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No. 138 June 5, 1996
aceska at freenet.victoria.bc.ca Victoria, B.C.
Dr. A. Ceska, P.O.Box 8546, Victoria, B.C. Canada V8W 3S2
SOME QUESTIONS ABOUT DATABASES IN HERBARIA
From: Weber William A <weberw at spot.Colorado.EDU>
A relatively small computer database that herbarium COLO was
able to put together with Tim Hogan's and Dina Clark's help, is
a godsend to us. All that we did was to search the herbarium for
one voucher specimen each for every species that occurs in any
Colorado county (there are 66 as you know). This list can be
retrieved for any county. What we get out of this is that if
anybody goes into a county and wants to collect, here is a list
of the things we already have, and they can take this list with
them to avoid duplication. Fortunately, we have the field books
of our major collectors and can check their itineraries very
easily to find out where they really were. Considering that long
ago, when I assessed our coverage by selecting the lilies, which
are easy to see and collect, and predictable as to their occur-
rence, I found we had 19 per cent of expected. I suppose that
now we are probably close to 30 per cent. We certainly can be
more efficient in the future. I think that "computerization" of
collections should arise from a real need, not to just get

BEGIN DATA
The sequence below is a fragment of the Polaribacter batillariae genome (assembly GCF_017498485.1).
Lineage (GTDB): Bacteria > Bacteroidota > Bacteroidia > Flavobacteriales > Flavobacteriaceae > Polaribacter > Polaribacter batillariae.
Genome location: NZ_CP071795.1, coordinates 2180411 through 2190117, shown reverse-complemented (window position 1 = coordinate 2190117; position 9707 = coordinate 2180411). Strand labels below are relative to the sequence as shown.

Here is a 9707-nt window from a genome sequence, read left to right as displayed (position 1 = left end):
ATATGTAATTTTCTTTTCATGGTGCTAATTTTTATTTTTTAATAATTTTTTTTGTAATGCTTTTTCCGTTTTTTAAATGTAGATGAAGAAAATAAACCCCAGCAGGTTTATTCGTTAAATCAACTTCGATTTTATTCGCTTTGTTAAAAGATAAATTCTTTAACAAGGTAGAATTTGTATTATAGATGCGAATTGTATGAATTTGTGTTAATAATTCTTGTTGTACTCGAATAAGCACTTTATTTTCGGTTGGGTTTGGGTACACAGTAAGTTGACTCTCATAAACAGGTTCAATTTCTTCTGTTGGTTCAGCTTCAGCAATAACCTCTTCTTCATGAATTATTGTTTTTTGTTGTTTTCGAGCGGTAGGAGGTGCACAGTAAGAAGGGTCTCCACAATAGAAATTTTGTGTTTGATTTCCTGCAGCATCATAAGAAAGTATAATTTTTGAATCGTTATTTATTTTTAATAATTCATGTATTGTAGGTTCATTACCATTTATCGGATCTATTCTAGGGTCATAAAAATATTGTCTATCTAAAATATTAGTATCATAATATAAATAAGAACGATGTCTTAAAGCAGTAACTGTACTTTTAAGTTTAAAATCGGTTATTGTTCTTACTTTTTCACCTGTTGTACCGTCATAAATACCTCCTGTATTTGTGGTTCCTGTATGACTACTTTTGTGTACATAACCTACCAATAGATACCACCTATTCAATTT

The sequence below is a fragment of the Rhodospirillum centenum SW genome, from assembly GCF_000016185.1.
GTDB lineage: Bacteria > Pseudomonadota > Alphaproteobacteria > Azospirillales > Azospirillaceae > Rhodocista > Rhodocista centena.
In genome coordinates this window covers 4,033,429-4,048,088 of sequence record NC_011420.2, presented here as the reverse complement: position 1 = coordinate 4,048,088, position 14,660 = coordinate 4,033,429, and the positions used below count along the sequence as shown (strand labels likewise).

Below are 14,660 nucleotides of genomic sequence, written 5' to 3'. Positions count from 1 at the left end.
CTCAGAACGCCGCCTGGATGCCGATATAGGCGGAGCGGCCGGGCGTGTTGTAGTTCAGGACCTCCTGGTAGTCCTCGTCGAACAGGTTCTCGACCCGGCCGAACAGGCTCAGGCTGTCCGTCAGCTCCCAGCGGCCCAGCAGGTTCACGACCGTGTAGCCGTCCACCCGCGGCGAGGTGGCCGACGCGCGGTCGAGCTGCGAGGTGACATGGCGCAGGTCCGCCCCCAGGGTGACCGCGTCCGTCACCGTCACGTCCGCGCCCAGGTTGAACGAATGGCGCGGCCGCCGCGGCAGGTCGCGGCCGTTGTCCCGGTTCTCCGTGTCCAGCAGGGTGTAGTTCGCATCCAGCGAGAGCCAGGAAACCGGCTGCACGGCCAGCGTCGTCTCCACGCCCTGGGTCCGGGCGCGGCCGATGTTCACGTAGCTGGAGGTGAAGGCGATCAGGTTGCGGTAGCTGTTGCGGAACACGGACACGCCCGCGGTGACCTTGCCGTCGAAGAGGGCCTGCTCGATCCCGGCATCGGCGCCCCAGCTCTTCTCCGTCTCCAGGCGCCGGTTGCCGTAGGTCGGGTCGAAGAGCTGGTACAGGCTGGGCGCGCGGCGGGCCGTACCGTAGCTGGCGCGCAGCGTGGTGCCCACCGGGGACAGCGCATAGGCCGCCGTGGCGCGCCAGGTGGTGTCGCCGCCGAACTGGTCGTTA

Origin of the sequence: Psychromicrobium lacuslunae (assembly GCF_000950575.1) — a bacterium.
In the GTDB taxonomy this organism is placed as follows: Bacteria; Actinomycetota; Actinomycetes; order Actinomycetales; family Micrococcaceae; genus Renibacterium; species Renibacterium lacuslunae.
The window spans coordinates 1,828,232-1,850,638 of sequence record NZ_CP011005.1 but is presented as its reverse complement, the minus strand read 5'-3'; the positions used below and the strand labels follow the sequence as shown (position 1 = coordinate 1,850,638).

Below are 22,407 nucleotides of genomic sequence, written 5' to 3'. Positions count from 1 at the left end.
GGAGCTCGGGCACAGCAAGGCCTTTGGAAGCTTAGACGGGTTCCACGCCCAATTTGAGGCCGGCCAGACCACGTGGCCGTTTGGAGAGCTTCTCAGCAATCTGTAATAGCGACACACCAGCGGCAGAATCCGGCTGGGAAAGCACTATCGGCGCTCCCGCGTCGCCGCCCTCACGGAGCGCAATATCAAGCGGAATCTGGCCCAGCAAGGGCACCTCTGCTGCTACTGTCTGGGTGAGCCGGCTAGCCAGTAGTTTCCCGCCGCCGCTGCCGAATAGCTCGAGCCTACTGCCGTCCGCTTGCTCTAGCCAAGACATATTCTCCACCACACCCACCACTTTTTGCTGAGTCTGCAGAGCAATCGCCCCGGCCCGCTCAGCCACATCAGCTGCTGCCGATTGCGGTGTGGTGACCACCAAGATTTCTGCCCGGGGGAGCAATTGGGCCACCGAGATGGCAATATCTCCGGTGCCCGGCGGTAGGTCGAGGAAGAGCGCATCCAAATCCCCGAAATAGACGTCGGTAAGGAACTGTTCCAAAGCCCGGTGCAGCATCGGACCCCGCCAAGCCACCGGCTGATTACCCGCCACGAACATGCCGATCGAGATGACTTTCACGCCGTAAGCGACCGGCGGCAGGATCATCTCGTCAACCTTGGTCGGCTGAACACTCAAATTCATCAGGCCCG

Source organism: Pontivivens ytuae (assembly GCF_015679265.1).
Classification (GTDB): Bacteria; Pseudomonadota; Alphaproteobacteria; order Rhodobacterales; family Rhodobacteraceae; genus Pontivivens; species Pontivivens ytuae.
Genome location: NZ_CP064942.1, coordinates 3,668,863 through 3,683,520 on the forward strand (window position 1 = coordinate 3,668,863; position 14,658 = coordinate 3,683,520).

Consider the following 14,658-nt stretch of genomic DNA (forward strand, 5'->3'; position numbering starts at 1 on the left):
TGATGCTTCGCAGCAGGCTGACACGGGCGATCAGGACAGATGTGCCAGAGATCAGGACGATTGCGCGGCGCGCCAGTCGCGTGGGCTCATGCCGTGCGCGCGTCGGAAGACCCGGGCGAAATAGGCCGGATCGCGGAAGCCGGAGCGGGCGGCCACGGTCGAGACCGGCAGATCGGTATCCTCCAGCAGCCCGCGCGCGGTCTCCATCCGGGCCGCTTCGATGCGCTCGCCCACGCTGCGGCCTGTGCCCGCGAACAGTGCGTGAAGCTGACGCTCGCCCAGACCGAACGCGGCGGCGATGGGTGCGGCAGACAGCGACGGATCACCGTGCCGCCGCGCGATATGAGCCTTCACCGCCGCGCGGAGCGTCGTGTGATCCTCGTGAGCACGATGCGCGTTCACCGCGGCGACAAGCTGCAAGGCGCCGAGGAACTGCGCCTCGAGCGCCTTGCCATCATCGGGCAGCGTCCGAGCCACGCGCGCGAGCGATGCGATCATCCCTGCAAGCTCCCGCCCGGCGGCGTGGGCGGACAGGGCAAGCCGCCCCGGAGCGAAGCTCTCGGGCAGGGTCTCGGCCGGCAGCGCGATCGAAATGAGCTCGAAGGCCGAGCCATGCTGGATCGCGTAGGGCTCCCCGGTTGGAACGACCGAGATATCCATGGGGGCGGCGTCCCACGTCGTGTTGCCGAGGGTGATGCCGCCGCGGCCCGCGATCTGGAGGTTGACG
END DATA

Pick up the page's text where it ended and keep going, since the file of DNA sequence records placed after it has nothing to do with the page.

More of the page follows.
Brownie points with your fellow curators and administrators.
I do not go along with total computerization. At the present
time the COLO herbarium people are doing only the Colorado
collections. They copy all of the information on the specimen,
and try to interpret the handwritten labels. I find that the
current crop of students have a very hard time with them, prob-
ably because they have never had to read handwritten things, and
may rarely have used the pen themselves. I have to do a lot of
interpretation for them because I know almost every sheet that
goes into the place, and many of the collectors. As far as I
know, this job will take several years and use a lot of money
and time on the part of the herbarium budget and the students,
Here are the points that need to be considered very carefully
before embarking on total computerization:
1. Remember that there are two parts of the job; doing the
entries and proofreading them. These chores have to be done
at two different times. The entering clerk cannot be ex-
pected to proof the work. The files have to be retrieved
again for proofing, and often the sheets are not in the same
order as when they were entered.
2. Time and money are deeply involved. In our case, with the
coverage as light as it still is, money would better be
spent by sending people into the field to collect, using the
small data base mentioned above.
3. The project has to be envisioned as continuing indefinitely
into the future. When the money dries up, the project stops.
4. If the person entering gets sick, or leaves, and there is
time away from the machine, new specimens pile up and cannot
be placed in the herbarium files until someone gets them
entered. This is what I call a bottleneck. Herbaria have
enough unfinished work sitting on the tables and do not need
5. There is something to be said for entering new material into
the computer at the time the labels are produced. This
applies to start-up herbaria at least. I am talking about an
herbarium with half a million specimens all needing entry.
6. If any specimen has its name changed or is placed elsewhere,
the computer needs to be told about it.
7. Regardless of how much is put into a database, the specimen
itself may eventually have to be consulted. The data base
never contains detailed descriptions of the actual specimen.